Spread the love

Yesterday, I was not having a good time. Having a conversation with a cousin, I went into my usual mode of sharing information. And I was very excited, thinking I had a person who had similar ideas.

But, typical for my logic-filled head, I didn’t stop.

And, in a typical response, I was shut down from continuing.

It made me sad to think I’d overstepped someone’s boundaries…again. Quickly, it grew into a pity party, and I went to bed terribly upset.

Small acts of kindness…

Seeing that even our conversation had devolved before evening, my granddaughter grew quiet. And she got to work doing something.

I got up in the morning to find this in my fridge:

small chocolate cupcake
Courtesy of my granddaughter

She had baked me a little cupcake and snuck it in my refrigerator while I slept.


Little acts of kindness show the depth of a person’s character. Compassion shows up where true Charity resides in the heart.

I was reading an article written by Jeff Minick) entitled, “Rules of Civility(reprint of the article by another blogger). He wrote well, describing the term and how it is enacted in relationships.

We don’t hear that word much these days. My online dictionary defines it as “formal politeness and courtesy in behavior or speech.” Come to think of it, we not only don’t hear much about civility, but we also don’t see much formal courtesy exhibited by most of our public figures or even by some of the people we encounter in everyday life.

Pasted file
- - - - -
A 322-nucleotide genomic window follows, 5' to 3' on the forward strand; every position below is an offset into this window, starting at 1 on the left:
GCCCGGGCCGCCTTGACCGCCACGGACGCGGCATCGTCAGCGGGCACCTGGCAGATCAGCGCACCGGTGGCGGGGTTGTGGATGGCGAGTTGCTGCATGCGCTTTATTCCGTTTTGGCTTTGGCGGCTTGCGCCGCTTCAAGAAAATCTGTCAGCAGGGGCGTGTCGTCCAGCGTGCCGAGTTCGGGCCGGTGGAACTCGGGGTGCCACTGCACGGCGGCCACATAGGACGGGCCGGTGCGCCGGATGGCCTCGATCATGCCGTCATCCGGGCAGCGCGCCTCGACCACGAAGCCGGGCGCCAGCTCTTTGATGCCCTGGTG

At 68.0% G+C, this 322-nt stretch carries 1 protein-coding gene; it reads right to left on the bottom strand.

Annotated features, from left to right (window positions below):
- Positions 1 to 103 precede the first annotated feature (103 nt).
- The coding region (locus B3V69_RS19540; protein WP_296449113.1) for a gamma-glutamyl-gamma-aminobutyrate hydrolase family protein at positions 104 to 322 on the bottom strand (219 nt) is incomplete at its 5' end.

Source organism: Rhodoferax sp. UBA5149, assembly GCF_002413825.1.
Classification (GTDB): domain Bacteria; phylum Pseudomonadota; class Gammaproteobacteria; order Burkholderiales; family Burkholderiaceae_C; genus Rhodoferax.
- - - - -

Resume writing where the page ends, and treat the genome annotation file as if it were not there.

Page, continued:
Instead, ‘Do your own thing’ and ‘Be yourself’ seem the watchwords of our age…

Washington’s first rule introduces this principle of proper behavior: “Every action done in company ought to be done with some sign of respect to those that are present.” His last rule, #110, reads as follows: “Labor to keep alive in your breast that little spark of celestial fire called conscience.”

Jeff Minick,


Looking around us, we can see that our civilization lacks in this once-common trait. Parents buy toys displaying a pile of poop. Games use vulgarities in their card games that families play. Clothes are worn inappropriately and without décor – pajamas while shopping, bra straps brazenly displayed under thin-strapped tops, underwear prominently displayed above pants that have fallen to the knees, graffiti on all parts of the body, family meals at restaurants entail each person attached to their electronic device.

We no longer have the civility to treat each other with dignity, let alone acknowledge their existence.


Showing respect for others entails someone who pays attention. And paying attention means not focusing on self.

Courtesy involves showing respect for the other person.

The cashier is a human being. She may have good days, or maybe bad days just like everyone else. Giving them benefit of the doubt will help prevent irritation at their perceived rudeness.

A slow driver may be having trouble with their car, or driving cautiously because they know the deer that lurk in the trees surrounding the road, or it could be an elderly driver. Tailgating is showing a lack of courtesy and patience. And it certainly won’t intimidate the driver to speed up so they can accommodate you.

When someone is hurting or ill, a little smile sometimes brings blessings in ways you may not understand.

Like the cupcake. It made me tear up. That small gesture showed that someone really did care.

%d bloggers like this: